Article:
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Supreme Court Stops Cuomo: “Violates Free Exercise of Religion in NY”

While in New York City hundreds of people went to large stores in Brooklyn, the governor limited religious gatherings to 10 or 25 people. The Supreme Court stated that Cuomo’s measures are excessive

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The Supreme Court reversed the decisions of New York Governor Andrew Cuomo regarding the restriction of religious services in the context of the coronavirus pandemic. The Court held that the Governor’s restrictions violate the First Amendment’s protection of the free exercise of religion.

Donald Trump’s conservative nominee, Amy Coney Barrett, was instrumental in a 5-4 decision. The court’s decision is totally contrary to previous rulings on churches in Nevada and California in which the Court allowed governors to restrict religious services in temples.

Donald Trump-nominated conservative judge Amy Coney Barrett was instrumental in ruling against the Cuomo decisions (Wikimedia)

While in New York City hundreds of people went to large stores in Brooklyn, the governor limited religious gatherings to 10 or 25 people. The Supreme Court said Cuomo’s measures were excessive.

“[The New York Restrictions] are much more restrictive than any COVID-related regulations previously submitted to the Court, much stricter than those adopted by many other jurisdictions affected by the pandemic, and much more severe than what has been shown to be necessary to prevent the spread of the virus in applicants’ services,” the Court noted.

Justice Neil Gorsuch stated that “the government is not free to ignore the First Amendment in times of crisis,” noting that Cuomo had treated religious activities less favorably than non-religious ones.

“The governor has chosen not to impose capacity restrictions on certain businesses that he considers ‘essential,'” Gorsuch said.

“It turns out that the companies that the governor considers essential include hardware stores, acupuncturists and liquor stores. Bicycle repair shops, certain signaling companies, accountants, lawyers and insurance agents are also essential,” he criticized.

“So, at least according to the governor, it may not be safe to go to church, but it’s always good to buy another bottle of wine, buy a new bike or spend the afternoon exploring the distal points and meridians. Who knew that public health would align so perfectly with secular convenience? “, Gorsuch said in his opinion.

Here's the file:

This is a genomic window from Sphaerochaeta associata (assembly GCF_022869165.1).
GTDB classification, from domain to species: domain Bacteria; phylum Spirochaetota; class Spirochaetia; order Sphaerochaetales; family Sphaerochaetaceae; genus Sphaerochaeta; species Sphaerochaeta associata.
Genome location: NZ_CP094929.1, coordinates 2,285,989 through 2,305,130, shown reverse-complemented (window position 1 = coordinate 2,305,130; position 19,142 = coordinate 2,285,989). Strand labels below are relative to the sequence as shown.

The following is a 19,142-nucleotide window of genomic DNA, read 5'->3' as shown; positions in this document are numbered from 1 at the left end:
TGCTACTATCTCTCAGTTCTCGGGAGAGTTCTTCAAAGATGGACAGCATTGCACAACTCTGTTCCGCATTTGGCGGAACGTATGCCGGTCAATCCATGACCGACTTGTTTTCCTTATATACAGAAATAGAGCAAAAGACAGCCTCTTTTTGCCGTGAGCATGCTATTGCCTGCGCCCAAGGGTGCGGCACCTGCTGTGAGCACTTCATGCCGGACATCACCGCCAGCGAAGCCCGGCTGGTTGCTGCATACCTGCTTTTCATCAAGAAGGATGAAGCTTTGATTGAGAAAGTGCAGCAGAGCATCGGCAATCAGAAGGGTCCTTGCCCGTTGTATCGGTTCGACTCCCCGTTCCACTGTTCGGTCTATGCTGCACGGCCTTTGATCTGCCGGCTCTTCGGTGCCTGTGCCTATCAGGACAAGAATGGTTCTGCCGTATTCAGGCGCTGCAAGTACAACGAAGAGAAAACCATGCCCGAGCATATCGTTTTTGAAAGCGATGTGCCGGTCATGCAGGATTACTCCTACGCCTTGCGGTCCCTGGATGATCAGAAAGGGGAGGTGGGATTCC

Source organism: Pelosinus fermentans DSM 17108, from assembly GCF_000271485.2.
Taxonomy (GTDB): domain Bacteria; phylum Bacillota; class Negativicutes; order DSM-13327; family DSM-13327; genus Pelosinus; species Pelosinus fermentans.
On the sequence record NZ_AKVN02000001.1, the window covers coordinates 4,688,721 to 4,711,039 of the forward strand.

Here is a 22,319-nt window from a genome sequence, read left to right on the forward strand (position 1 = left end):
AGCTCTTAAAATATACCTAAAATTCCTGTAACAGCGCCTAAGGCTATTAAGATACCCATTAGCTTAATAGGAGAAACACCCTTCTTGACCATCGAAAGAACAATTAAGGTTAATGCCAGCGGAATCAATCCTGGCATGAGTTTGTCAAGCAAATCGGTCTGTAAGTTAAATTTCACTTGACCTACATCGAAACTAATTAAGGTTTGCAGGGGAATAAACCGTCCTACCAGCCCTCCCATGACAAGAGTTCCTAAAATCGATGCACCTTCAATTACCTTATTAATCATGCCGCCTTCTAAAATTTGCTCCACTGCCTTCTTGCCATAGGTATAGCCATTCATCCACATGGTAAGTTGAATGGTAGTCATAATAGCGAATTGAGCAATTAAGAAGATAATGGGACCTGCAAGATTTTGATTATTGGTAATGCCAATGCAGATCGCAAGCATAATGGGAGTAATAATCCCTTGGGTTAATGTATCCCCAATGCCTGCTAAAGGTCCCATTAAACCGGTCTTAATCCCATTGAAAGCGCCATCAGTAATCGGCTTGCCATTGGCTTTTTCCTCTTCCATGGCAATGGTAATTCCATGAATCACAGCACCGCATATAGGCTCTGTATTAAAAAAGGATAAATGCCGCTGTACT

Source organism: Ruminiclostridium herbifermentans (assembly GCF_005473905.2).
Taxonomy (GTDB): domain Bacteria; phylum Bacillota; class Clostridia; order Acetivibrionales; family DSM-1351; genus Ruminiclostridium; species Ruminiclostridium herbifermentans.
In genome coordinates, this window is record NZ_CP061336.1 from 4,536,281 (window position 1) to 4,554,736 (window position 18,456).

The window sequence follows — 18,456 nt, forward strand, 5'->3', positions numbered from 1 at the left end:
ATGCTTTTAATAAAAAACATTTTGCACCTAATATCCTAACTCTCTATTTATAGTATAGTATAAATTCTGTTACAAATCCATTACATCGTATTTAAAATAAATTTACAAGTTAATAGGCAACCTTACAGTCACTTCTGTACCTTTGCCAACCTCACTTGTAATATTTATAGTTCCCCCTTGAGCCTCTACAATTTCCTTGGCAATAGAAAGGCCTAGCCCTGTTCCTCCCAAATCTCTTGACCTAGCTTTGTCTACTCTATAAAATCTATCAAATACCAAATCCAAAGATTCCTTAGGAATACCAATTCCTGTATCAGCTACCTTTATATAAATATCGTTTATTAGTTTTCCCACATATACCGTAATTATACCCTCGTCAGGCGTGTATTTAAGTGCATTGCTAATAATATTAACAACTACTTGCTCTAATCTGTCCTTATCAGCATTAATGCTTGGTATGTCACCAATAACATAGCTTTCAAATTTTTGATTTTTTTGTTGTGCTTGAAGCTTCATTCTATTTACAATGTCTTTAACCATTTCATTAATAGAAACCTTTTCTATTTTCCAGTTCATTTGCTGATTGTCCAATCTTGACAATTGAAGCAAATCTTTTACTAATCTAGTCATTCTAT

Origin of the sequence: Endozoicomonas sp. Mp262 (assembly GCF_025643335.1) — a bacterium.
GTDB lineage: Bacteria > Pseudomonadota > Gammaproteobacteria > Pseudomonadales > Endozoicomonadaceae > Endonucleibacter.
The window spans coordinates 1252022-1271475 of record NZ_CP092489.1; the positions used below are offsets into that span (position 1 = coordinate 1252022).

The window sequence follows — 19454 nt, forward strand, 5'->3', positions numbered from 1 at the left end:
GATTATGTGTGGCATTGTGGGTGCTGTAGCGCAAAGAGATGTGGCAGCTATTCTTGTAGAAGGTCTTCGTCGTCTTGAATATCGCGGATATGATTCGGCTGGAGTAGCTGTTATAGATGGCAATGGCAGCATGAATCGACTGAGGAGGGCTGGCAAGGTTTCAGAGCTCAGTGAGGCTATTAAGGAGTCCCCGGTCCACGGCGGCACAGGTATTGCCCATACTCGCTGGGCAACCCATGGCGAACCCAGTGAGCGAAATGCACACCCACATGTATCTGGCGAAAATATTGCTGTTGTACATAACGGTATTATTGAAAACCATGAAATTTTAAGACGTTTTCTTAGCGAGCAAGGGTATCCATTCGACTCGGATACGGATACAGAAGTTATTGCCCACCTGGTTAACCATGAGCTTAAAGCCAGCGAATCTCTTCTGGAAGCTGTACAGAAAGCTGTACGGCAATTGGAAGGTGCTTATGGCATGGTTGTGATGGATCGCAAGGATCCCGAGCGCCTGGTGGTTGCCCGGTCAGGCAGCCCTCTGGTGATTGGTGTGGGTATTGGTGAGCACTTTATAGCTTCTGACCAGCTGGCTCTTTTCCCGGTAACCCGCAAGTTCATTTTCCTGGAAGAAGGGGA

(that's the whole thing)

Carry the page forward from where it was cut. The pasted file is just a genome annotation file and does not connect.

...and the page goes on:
“The only explanation for treating religious places differently seems to be a judgment that what happens there is not as ‘essential’ as what happens in secular spaces,” Gorsuch said,

“That is exactly the kind of discrimination prohibited by the First Amendment,” the judge concluded.

Cuomo: Let’s close Christmas in New York

The restrictions decreed by Cuomo define changing “red zones” where the risk of coronavirus is greatest, and where no more than 10 people can attend religious services. In the slightly less dangerous “orange zones,” attendance is limited to 25. This applies even to churches that can accommodate more than 1,000 people.

The high court’s order responds to two lawsuits: one filed by the Roman Catholic Diocese of Brooklyn, the other by two synagogues, an Orthodox Jewish organization and two individuals.

Both lawsuits claim that the restrictions imposed by the governor violate constitutional protections for the free exercise of religion, and the synagogues’ request states that Cuomo had “singled out a particular religion as being responsible for the increase in cases. He claims that the governor retaliated for the increase in the pandemic.

In the middle of Christmas, the governor of New York, Andrew Cuomo, wanted to restrict religious services (Pixabay)

On Wednesday, November 11, Cuomo announced a series of restrictive measures to try to stem the tide of contagion that included a curfew for bars, restaurants and gyms.

One of the impositions is that private meetings cannot exceed ten people. Infobae report that “the new measures, which take effect on Friday, come one day after California and several Midwestern states tightened restrictions on residents on Tuesday to try to slow the rapid spread of the virus.

The announcements were accompanied by a series of recommendations for Christmas. The data provided range from virtual dinners, internet shopping and caroling in the streets, but with social distancing.

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